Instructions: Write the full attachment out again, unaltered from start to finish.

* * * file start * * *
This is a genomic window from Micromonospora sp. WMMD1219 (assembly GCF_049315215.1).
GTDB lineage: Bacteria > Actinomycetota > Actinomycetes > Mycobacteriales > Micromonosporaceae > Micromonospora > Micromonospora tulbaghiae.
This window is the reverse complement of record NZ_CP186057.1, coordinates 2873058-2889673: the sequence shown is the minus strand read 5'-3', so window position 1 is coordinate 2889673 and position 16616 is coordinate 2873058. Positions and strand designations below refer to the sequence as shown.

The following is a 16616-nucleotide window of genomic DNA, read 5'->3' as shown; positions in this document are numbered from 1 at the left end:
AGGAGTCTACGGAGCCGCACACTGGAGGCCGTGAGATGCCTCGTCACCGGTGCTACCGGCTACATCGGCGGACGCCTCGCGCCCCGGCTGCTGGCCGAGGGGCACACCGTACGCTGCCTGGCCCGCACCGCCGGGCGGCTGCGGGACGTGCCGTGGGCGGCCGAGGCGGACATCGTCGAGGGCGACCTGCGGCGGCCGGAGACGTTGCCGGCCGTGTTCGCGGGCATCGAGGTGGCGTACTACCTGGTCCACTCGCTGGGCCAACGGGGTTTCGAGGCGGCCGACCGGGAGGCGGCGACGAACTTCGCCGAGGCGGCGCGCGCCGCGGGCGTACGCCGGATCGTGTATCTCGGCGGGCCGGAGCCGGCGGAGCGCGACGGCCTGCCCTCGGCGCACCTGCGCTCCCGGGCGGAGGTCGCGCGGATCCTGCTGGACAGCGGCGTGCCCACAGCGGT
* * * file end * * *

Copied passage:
This is a genomic window from Micromonospora sp. WMMD1219 (assembly GCF_049315215.1).
GTDB lineage: Bacteria > Actinomycetota > Actinomycetes > Mycobacteriales > Micromonosporaceae > Micromonospora > Micromonospora tulbaghiae.
This window is the reverse complement of record NZ_CP186057.1, coordinates 2873058-2889673: the sequence shown is the minus strand read 5'-3', so window position 1 is coordinate 2889673 and position 16616 is coordinate 2873058. Positions and strand designations below refer to the sequence as shown.

The following is a 16616-nucleotide window of genomic DNA, read 5'->3' as shown; positions in this document are numbered from 1 at the left end:
AGGAGTCTACGGAGCCGCACACTGGAGGCCGTGAGATGCCTCGTCACCGGTGCTACCGGCTACATCGGCGGACGCCTCGCGCCCCGGCTGCTGGCCGAGGGGCACACCGTACGCTGCCTGGCCCGCACCGCCGGGCGGCTGCGGGACGTGCCGTGGGCGGCCGAGGCGGACATCGTCGAGGGCGACCTGCGGCGGCCGGAGACGTTGCCGGCCGTGTTCGCGGGCATCGAGGTGGCGTACTACCTGGTCCACTCGCTGGGCCAACGGGGTTTCGAGGCGGCCGACCGGGAGGCGGCGACGAACTTCGCCGAGGCGGCGCGCGCCGCGGGCGTACGCCGGATCGTGTATCTCGGCGGGCCGGAGCCGGCGGAGCGCGACGGCCTGCCCTCGGCGCACCTGCGCTCCCGGGCGGAGGTCGCGCGGATCCTGCTGGACAGCGGCGTGCCCACAGCGGT